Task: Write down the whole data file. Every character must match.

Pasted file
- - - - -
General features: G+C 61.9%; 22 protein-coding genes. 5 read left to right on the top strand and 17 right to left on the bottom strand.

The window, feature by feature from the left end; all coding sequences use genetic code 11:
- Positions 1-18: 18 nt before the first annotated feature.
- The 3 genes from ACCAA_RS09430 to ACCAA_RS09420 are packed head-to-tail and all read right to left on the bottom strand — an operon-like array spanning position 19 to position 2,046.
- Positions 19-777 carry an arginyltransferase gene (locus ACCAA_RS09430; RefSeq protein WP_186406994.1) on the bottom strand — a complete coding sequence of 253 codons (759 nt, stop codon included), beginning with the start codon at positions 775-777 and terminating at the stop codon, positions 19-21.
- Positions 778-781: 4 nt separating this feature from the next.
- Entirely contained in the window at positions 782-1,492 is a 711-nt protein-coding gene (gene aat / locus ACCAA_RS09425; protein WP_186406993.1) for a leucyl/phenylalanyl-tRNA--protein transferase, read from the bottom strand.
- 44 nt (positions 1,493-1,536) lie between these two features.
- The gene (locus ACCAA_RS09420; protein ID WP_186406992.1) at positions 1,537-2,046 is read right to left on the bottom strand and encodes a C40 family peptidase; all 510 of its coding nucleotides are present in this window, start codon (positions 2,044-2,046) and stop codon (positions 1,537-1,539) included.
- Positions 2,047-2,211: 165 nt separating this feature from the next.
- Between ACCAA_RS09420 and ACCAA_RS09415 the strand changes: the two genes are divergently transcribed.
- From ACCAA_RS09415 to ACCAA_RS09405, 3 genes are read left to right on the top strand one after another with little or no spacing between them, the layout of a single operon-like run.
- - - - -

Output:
General features: G+C 61.9%; 22 protein-coding genes. 5 read left to right on the top strand and 17 right to left on the bottom strand.

The window, feature by feature from the left end; all coding sequences use genetic code 11:
- Positions 1-18: 18 nt before the first annotated feature.
- The 3 genes from ACCAA_RS09430 to ACCAA_RS09420 are packed head-to-tail and all read right to left on the bottom strand — an operon-like array spanning position 19 to position 2,046.
- Positions 19-777 carry an arginyltransferase gene (locus ACCAA_RS09430; RefSeq protein WP_186406994.1) on the bottom strand — a complete coding sequence of 253 codons (759 nt, stop codon included), beginning with the start codon at positions 775-777 and terminating at the stop codon, positions 19-21.
- Positions 778-781: 4 nt separating this feature from the next.
- Entirely contained in the window at positions 782-1,492 is a 711-nt protein-coding gene (gene aat / locus ACCAA_RS09425; protein WP_186406993.1) for a leucyl/phenylalanyl-tRNA--protein transferase, read from the bottom strand.
- 44 nt (positions 1,493-1,536) lie between these two features.
- The gene (locus ACCAA_RS09420; protein ID WP_186406992.1) at positions 1,537-2,046 is read right to left on the bottom strand and encodes a C40 family peptidase; all 510 of its coding nucleotides are present in this window, start codon (positions 2,044-2,046) and stop codon (positions 1,537-1,539) included.
- Positions 2,047-2,211: 165 nt separating this feature from the next.
- Between ACCAA_RS09420 and ACCAA_RS09415 the strand changes: the two genes are divergently transcribed.
- From ACCAA_RS09415 to ACCAA_RS09405, 3 genes are read left to right on the top strand one after another with little or no spacing between them, the layout of a single operon-like run.